Der Markt ist momentan recht breit und zersplittert. Forrester unterscheidet je nach Schwerpunkt der Systems zwischen „Data Base Application Platforms“, „Request Handling Platforms“, „Mobile First Application Platforms“ und „Process Application Platforms“, worunter die bereits erwähnten BPM-Systeme fallen. Dabei ist die Tendenz zu erkennen, dass die Hersteller den Funktionsumfang ihrer Systeme in Richtung „General Purpose Plattforms“ erweitern, mit denen ganz unterschiedliche Typen von Unternehmensanwendungen entwickelt werden können.

Als wichtigste Features nennen die Forrester-Analysten:

  • Die grafische Konfiguration virtueller Datenmodelle und die Integration von Datenquellen per Drag & Drop
  • Deklarative Werkzeuge zur Definition von Geschäftslogik und Workflows mit Hilfe von Prozessmodellen, Entscheidungstabellen und Geschäftsregeln
  • Der Aufbau responsiver User Interfaces per Drag & Drop mit automatischer Generierung von Oberflächen für verschiedene Endgeräte
  • Tools für das Management von Entwicklung, Testen und Deployment

Speziellen Wert legt die Studie außerdem auf die Unterstützung des Cloud-Deployment und mobiler App-Stores. Anbieter sollten hierfür auch über Zertifikate zur Cloud-Sicherheit verfügen. Nicht zuletzt werden Hersteller positiv bewertet, die ein Freemium-Modell mit einer kostenlosen Version und Tutorials anbieten, wodurch ein Einstieg ohne aufwändige Schulungen und hohe Anfangsinvestitionen ermöglicht wird.


The Forrester Wave™: Low-Code Development Platforms, Q2 2016
Download der Studie auf der Appian-Seite (Registrierung erforderlich)

by Thomas Allweyer at May 23, 2016 11:53 AM

May 19, 2016

Sandy Kemsley: Analytics customer keynote at TIBCONOW 2016

Michael O’Connell hosted the last general session for TIBCO NOW 2016, focusing on analytics customer stories with the help of five customers: State Street, Shell, Vestas, Monsanto and Western...

[Content summary only, click through for full article and links]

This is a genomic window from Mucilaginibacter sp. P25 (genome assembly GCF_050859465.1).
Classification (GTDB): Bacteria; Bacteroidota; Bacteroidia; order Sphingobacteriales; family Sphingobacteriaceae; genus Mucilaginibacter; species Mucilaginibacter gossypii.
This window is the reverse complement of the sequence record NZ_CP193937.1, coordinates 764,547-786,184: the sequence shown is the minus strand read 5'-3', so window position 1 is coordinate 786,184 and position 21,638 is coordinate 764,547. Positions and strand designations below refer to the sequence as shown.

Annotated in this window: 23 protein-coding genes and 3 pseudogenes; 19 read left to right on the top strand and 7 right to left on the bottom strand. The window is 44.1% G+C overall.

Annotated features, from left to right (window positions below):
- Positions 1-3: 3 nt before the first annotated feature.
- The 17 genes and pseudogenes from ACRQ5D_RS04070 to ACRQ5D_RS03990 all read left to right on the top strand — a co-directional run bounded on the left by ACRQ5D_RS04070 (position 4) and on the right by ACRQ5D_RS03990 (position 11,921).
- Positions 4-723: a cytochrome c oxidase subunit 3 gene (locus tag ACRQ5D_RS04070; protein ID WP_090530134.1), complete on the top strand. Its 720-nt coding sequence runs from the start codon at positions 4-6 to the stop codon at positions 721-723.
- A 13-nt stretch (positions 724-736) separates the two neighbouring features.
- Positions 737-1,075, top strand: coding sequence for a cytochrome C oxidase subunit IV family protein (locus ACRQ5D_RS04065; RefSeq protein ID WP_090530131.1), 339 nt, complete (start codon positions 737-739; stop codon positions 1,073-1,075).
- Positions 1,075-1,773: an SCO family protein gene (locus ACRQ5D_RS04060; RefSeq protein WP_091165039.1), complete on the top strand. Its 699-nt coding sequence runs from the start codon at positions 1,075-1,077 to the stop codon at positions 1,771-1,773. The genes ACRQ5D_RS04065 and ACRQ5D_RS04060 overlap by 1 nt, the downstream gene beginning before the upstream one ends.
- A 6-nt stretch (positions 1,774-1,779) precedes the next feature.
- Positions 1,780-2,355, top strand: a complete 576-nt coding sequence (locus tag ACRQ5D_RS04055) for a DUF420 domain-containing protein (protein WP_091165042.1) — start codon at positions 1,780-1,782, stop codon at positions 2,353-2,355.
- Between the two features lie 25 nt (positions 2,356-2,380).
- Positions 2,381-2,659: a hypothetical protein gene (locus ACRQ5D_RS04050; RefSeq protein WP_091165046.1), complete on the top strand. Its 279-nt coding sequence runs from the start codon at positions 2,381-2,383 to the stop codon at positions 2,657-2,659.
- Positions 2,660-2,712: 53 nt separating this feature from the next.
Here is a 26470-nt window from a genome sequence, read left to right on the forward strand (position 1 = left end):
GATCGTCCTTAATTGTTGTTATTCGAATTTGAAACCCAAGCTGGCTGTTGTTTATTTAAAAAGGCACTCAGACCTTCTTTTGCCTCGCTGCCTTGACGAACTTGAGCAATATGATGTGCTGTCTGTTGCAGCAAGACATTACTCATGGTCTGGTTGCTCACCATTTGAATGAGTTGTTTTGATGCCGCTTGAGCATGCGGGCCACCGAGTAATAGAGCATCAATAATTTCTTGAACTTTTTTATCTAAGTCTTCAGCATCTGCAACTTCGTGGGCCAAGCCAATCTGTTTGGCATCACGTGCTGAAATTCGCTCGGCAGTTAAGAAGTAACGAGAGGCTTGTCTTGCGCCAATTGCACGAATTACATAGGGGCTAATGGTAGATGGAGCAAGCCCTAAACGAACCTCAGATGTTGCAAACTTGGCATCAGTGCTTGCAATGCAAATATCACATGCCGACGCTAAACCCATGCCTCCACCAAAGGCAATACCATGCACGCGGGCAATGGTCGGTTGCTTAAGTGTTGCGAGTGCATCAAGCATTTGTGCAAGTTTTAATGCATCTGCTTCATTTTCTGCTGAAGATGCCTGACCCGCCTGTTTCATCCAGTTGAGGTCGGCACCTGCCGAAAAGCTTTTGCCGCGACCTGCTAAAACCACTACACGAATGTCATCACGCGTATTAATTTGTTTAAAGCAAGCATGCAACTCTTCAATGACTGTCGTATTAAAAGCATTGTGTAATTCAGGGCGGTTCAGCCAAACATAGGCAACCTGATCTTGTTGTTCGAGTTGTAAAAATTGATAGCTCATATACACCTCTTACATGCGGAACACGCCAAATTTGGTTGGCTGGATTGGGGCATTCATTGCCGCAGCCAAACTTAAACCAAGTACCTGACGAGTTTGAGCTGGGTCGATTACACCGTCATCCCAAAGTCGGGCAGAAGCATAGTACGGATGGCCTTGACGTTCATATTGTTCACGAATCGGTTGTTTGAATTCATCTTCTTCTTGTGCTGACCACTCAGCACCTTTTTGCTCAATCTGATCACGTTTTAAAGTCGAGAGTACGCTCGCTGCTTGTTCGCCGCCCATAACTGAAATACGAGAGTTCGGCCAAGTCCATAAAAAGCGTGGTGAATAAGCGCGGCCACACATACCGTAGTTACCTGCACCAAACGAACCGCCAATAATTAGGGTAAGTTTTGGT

by sandy at May 19, 2016 12:26 AM

May 18, 2016

Sandy Kemsley: ING Turkey’s journey to becoming a digital bank

I wanted to catch an ActiveMatrix BPM customer breakout session here at TIBCONOW 2016, so sat in on Rahsan Kalci from ING Turkey talking about their transformation to a digital bank using BPM,...

[Content summary only, click through for full article and links]

by sandy at May 18, 2016 10:58 PM

Sandy Kemsley: ActiveMatrix BPM update at TIBCONOW

Roger King, head of BPM product management, gave us an update on ActiveMatrix BPM and Nimbus. The most recent updates in AMX BPM have focused on data and case management. As we saw in the previous...

[Content summary only, click through for full article and links]

by sandy at May 18, 2016 09:57 PM

Sandy Kemsley: Case management at TIBCONOW 2016

Breakout sessions continue with Jeremy Smith and Nicolas Marzin of TIBCO presenting their case management functionality. Marzin went through the history of process and how we have moved from...

[Content summary only, click through for full article and links]

by sandy at May 18, 2016 08:46 PM

Sandy Kemsley: Intelligent Business Operations at TIBCONOW 2016

Nicolas Marzin of TIBCO gave a breakout session on making business operations intelligent, starting with the drivers of efficiency, agility, quality and transparency. There are a number of challenges...

[Content summary only, click through for full article and links]

by sandy at May 18, 2016 07:17 PM

Sandy Kemsley: Closing the loop with analytics: TIBCONOW 2016 day 2 keynote

Yesterday at TIBCO NOW 2016, we heard about the first half of TIBCO’s theme — interconnect everything — and today, Matt Quinn introduced the second half — augment intelligence...

[Content summary only, click through for full article and links]

by sandy at May 18, 2016 06:25 PM

May 17, 2016

Sandy Kemsley: TIBCO Nimbus for regulatory compliance at Bank of Montreal

It’s the first afternoon of breakout sessions at TIBCO NOW 2016, and Alex Kurm from Bank of Montreal is presenting how the bank has used Nimbus for process documentation, to serve the goals of...

[Content summary only, click through for full article and links]

by sandy at May 17, 2016 11:54 PM

Sandy Kemsley: Destination: Digital at the TIBCONOW 2016 day 1 keynote

TIBCO had a bit of a hiatus on their conference while they were being acquired, but are back in force this week in Las Vegas with TIBCO NOW 2016. The theme is “Destination: Digital” with...

[Content summary only, click through for full article and links]

by sandy at May 17, 2016 07:14 PM

May 16, 2016

Keith Swenson: AI as an Interface to Business Process